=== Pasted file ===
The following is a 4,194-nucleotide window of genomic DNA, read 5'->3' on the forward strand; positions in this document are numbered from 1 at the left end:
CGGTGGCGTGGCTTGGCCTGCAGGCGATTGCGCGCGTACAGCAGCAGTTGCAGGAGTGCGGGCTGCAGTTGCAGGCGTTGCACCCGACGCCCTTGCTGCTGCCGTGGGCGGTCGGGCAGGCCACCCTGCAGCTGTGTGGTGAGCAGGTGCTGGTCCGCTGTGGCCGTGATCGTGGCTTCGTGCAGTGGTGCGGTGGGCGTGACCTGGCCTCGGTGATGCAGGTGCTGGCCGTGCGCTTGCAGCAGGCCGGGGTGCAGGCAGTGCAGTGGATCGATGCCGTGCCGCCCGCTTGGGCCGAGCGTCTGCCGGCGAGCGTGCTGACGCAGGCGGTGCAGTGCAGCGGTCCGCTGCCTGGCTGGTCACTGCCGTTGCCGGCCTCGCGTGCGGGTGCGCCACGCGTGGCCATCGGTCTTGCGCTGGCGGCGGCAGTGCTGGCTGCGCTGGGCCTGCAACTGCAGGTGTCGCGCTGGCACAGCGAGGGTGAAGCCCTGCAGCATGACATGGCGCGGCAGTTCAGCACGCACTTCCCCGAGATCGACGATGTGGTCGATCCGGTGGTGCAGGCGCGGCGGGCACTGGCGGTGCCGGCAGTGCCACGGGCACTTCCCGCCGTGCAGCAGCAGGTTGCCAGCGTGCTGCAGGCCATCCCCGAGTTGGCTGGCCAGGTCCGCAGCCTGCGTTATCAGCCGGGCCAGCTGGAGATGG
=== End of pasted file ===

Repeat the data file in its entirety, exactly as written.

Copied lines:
The following is a 4,194-nucleotide window of genomic DNA, read 5'->3' on the forward strand; positions in this document are numbered from 1 at the left end:
CGGTGGCGTGGCTTGGCCTGCAGGCGATTGCGCGCGTACAGCAGCAGTTGCAGGAGTGCGGGCTGCAGTTGCAGGCGTTGCACCCGACGCCCTTGCTGCTGCCGTGGGCGGTCGGGCAGGCCACCCTGCAGCTGTGTGGTGAGCAGGTGCTGGTCCGCTGTGGCCGTGATCGTGGCTTCGTGCAGTGGTGCGGTGGGCGTGACCTGGCCTCGGTGATGCAGGTGCTGGCCGTGCGCTTGCAGCAGGCCGGGGTGCAGGCAGTGCAGTGGATCGATGCCGTGCCGCCCGCTTGGGCCGAGCGTCTGCCGGCGAGCGTGCTGACGCAGGCGGTGCAGTGCAGCGGTCCGCTGCCTGGCTGGTCACTGCCGTTGCCGGCCTCGCGTGCGGGTGCGCCACGCGTGGCCATCGGTCTTGCGCTGGCGGCGGCAGTGCTGGCTGCGCTGGGCCTGCAACTGCAGGTGTCGCGCTGGCACAGCGAGGGTGAAGCCCTGCAGCATGACATGGCGCGGCAGTTCAGCACGCACTTCCCCGAGATCGACGATGTGGTCGATCCGGTGGTGCAGGCGCGGCGGGCACTGGCGGTGCCGGCAGTGCCACGGGCACTTCCCGCCGTGCAGCAGCAGGTTGCCAGCGTGCTGCAGGCCATCCCCGAGTTGGCTGGCCAGGTCCGCAGCCTGCGTTATCAGCCGGGCCAGCTGGAGATGG